First thing’s first, Mont Saint-Michel is not actually a castle. It is considered an island commune, which I found out from my good friend, Wikipedia, because I never actually found out during the day. The top of the mountain holds an abbey and the lower parts hold a town. So while Tangled was based off it, the castle portion is complete fiction.
While the areas been greatly commercialized with hotels, restaurants, and €50 omelets, I celebrate them for supplying the demand of over 3 million tourists a year. Sure, the Abbey was cool and the view was immaculate but the familiarity of tourist trap shops and restaurants was possibly my favorite part of Saint-Michel. Unlike Paris where I felt unsafe, St-Michel just reminded me of the same you-know-we-know-this-crap-is-overpriced fun Disney possesses. Though to be fair and transparent, I did buy World Without End by Ken Follett, the sequel to Pillars of the Earth, in the gift shops. But give me a break, it’s a book—and you can’t put a price on knowledge. Do not worry about your Brioche Doree needs, there’s one on the bridge in to sustain your fix (though I would have preferred a Paul).
Getting to the island you have 3 choice: pay for a horse (which poops) and buggy, a free shuttle, or walk. The walk takes about 50 minutes and, unfortunately, we only had about 2.5 hours so we went for the 10 minute shuttle. Once reaching the island, depending on time, you can explore into the sand surrounding the area. The location was the advantage of St-Michel because the tide races in high and as fast as horses so it would sweep away incoming attacks.
Entering the town(?), La Mère Poulard is on both sides. This is where you can be blessed with €50 soufflé like omelets. The place offers a hotel and restaurant opened since the 70s—the 1870s. While the omelets are outrageous, I had a scrumptious €5 2 scoop ice cream. The island commune contains shops, restaurants, museums and hotels. If you wish, you could probably spend an entire day but I would say half a day is plenty of time. Our visit was under 3 hours due to time constraints and that definitely was not long enough.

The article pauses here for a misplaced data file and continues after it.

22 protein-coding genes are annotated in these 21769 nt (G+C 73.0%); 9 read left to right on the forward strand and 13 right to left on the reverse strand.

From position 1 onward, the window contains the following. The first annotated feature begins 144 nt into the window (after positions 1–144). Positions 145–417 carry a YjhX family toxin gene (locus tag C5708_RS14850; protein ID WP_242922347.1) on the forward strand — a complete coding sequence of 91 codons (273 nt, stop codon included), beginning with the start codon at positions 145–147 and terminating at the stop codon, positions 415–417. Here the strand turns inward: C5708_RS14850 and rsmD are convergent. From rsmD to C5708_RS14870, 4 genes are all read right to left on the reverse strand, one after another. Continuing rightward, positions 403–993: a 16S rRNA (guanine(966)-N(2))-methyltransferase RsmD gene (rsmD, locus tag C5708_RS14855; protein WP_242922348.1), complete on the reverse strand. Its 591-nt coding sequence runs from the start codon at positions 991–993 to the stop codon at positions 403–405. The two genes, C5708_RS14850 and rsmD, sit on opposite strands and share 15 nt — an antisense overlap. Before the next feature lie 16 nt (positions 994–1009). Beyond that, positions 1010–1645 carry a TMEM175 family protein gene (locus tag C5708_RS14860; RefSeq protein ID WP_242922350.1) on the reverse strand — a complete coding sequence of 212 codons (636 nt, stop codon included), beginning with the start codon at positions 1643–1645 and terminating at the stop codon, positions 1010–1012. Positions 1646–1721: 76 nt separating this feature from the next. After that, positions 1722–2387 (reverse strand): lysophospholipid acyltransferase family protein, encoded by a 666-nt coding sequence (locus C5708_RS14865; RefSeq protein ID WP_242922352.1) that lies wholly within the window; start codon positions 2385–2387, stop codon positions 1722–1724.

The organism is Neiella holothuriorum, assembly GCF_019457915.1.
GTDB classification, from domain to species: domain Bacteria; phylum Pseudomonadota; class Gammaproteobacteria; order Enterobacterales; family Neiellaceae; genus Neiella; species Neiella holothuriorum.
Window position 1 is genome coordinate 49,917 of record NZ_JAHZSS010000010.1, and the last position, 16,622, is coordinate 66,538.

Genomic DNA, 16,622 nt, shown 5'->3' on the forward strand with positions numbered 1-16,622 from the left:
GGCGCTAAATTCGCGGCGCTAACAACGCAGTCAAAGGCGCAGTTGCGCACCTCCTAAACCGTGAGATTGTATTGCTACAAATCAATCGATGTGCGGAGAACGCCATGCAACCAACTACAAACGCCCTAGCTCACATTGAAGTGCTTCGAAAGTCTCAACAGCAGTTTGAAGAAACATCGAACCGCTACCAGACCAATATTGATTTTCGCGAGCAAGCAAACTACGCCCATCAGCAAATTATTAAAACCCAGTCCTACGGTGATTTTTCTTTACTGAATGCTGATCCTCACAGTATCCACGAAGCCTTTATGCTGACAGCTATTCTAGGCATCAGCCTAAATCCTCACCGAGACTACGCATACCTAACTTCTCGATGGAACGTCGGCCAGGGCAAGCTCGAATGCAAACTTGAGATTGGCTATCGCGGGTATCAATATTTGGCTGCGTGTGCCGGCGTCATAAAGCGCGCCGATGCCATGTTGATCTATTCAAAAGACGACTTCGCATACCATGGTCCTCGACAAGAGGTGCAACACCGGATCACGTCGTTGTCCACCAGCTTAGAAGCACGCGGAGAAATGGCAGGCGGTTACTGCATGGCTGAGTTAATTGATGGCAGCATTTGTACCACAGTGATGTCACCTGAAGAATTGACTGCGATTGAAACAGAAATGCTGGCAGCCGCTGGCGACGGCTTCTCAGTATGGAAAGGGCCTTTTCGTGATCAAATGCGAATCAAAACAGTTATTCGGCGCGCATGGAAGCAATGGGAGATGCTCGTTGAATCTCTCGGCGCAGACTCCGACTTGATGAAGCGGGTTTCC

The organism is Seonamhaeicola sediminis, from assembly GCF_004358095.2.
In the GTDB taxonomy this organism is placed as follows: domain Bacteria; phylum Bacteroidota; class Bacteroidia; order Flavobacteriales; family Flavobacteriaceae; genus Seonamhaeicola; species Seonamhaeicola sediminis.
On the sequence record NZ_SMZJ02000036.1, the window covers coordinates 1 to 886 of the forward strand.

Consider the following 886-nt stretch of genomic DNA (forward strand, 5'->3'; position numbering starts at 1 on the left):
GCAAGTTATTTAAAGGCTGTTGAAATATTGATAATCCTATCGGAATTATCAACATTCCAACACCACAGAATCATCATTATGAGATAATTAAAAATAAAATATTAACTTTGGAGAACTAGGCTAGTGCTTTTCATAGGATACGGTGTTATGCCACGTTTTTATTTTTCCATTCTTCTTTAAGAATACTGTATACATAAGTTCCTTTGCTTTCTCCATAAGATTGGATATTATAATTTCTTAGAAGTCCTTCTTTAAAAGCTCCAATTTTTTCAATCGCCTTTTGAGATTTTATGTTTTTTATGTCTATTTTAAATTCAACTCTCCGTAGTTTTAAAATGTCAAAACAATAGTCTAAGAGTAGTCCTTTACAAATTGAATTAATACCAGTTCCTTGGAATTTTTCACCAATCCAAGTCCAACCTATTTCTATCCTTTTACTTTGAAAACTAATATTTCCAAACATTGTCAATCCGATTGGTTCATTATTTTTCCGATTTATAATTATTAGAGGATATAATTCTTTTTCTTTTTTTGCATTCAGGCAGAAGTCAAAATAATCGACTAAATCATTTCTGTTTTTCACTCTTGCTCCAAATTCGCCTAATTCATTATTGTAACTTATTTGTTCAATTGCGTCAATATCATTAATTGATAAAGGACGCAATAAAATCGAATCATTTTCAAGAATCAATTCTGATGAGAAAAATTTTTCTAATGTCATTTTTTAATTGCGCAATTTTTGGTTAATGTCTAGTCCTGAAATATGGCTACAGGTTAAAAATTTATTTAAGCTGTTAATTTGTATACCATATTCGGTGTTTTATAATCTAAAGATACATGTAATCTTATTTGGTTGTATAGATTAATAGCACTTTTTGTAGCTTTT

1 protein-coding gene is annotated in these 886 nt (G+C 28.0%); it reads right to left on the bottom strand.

After crossing the drawbridge following La Mère Poulard, we stumbled upon a trick by pure luck/curiosity. Turn to your right and there will be a staircase which leads to the abbey. Rather than going through a crowded path filled with tourists and tourist shops, its allows you to see gorgeous views of the countryside during the climb. Along the way, there’s different spots to stop and have a picnic or just gaze at the view. My sister and I even found a tree and some rocks to mess around on. I did that and walked away with only one injury (pat on the back for myself).
While the abbey was okay, what makes Saint-Michel extraordinary (aside from omelets apparently) is the view and architecture. The way it comes up as an extension of the rocks brings awe. I am uncertain if you can tell but this location was probably my favorite visited. The natural beauty of the island commune and the opportunity taken with tourist locations, made St. Michel just my cup of tea.
I hope your day has been amazing!
Lesson of the day:
The people in the sand are not posed mannequins as my mom and sister believed
Word of the day:
Abbey: a building occupied by monks or nuns
Today’s is an English word because I assumed an abbey was like a manor due to how they use it in reference to Downton Abbey. My bad.
All photos are my own. They can be found plus more on my Flickr. Please, request permission before reusing.
Warning: Climbing and walking are a necessity for this location. To reach the abbey requires a multi-flight climb or a steep hill.
Time: 4-5 hours
Price: Adults (over 25 years old): 9 euros; Young Adult (18-25 years old which are non-European): 7 €; Under 18: EU resident: free
Where to stay: Multiple hotels on the island or more reasonable places within a 5 minute drive (including a Best Western and a camping area)
Where to eat: About 5 minutes from the island, we stopped at a restaurant called Le Manoir. The prices were reasonable and the food was great. We ate mussels and crepes. A strange combination but delicious. The place was actually licensed in 1941.